HOST: Welcome to Ocean Shorts where we revisit popular Making Waves and Diving Deeper episodes. I’m your host Kate Nielsen. Today, we’ll talk about how marine debris moves in the environment. In March 2013, I was joined by Sherry Lippiatt from the NOAA Marine Debris Program to talk about this topic.
Let's listen in.
HOST: First, can you tell us about how marine debris behaves in the environment. Does it move from place to place or does debris tend to stay in just one place?
SHERRY LIPPIATT: Marine debris certainly moves throughout the marine environment. And debris that's made of persistent materials, like plastic, can travel long distances from far inland within a watershed through rivers and streams and out into the ocean. Once debris makes it to the ocean, it might be deposited back on shore or move very far offshore. And we know that debris can travel long distances because it's been found in these really remote regions of the world, like the Arctic and Antarctic. And, even on our shorelines here in California, we often find debris from overseas.
HOST: What kinds of things then cause marine debris to move?
SHERRY LIPPIATT: There's a number of factors that affect where a piece of marine debris will move and how long it will take to get there. And, along its journey, debris in the ocean will move both horizontally and vertically in the water column, and this movement depends on physical factors, like winds and currents, and characteristics of the debris itself. So, for example, marine debris that's denser than seawater will sink out of surface waters and debris that's less dense than seawater is going to remain floating and might travel very long distances with surface ocean currents.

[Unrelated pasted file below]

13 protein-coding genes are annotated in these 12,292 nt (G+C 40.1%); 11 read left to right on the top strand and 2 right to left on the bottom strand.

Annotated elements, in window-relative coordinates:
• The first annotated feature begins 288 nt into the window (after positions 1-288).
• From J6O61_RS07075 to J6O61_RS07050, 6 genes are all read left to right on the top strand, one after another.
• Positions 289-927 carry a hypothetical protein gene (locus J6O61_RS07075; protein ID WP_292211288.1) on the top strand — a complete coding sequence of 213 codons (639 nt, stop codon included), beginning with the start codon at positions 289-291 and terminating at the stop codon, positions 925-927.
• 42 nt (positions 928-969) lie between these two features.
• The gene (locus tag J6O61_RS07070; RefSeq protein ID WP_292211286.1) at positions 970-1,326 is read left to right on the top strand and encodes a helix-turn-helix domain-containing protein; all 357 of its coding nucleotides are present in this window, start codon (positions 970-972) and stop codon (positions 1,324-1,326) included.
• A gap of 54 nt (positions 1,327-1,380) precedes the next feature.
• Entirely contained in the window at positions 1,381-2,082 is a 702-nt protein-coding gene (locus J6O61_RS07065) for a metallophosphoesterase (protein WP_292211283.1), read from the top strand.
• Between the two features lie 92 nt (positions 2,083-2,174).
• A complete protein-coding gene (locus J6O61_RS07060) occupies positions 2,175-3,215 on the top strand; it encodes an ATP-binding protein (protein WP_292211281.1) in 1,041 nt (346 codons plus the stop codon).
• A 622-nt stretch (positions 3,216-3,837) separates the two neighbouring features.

Now, there's also something called the windage of an item, or how high a piece of debris floats above the surface of the water. And this windage determines how much of the debris movement is affected by the wind. So, something like a large buoy, which is exposed to the wind, will move faster in the downwind direction than say a piece of lumber that's mostly submerged beneath the surface of the water and is moved by the ocean surface currents.
HOST: So if we have this data on currents and winds, can we predict, almost like a forecast, where a piece of debris will move and maybe where it will ultimately end up?
SHERRY LIPPIATT: Yeah, we can use computer models to simulate the movement of debris. And, there are three key components that these models need to work properly. Those are data on winds, currents, and how the actual stuff you want to move around is going to behave in time. For example, you might have a large buoy with a known windage, but you also need to know what environmental forces are acting on it and how that will affect its trajectory.
Now, the same challenges that are faced by meteorologists in predicting the weather also apply to oceanographers. Because winds and ocean currents are really variable on smaller scales and are constantly changing even on large scales, we're limited in our ability to forecast debris movement. So, what NOAA and our partners are doing is using a tool called the General NOAA Operational Modeling Environment, which provides a hindcast, rather than a forecast, of the movement of debris. The model moves simulated particles under the influence of known wind and current data, and it tells us where these particles, which represent debris, have travelled over time up to the present day.
But, it's important to mention that even though we do have this data on how winds and currents have behaved in the past, there's always a degree of uncertainty associated with these hindcasts. One example is that the model doesn't account for debris degrading or sinking over time and the quality and resolution of the wind and current data will also affect the accuracy of the model.
HOST: That's all for today's Ocean Shorts. Thanks for joining us! For more information on how marine debris moves in our environment, see our show notes for links. Be sure to join us for the next episode.
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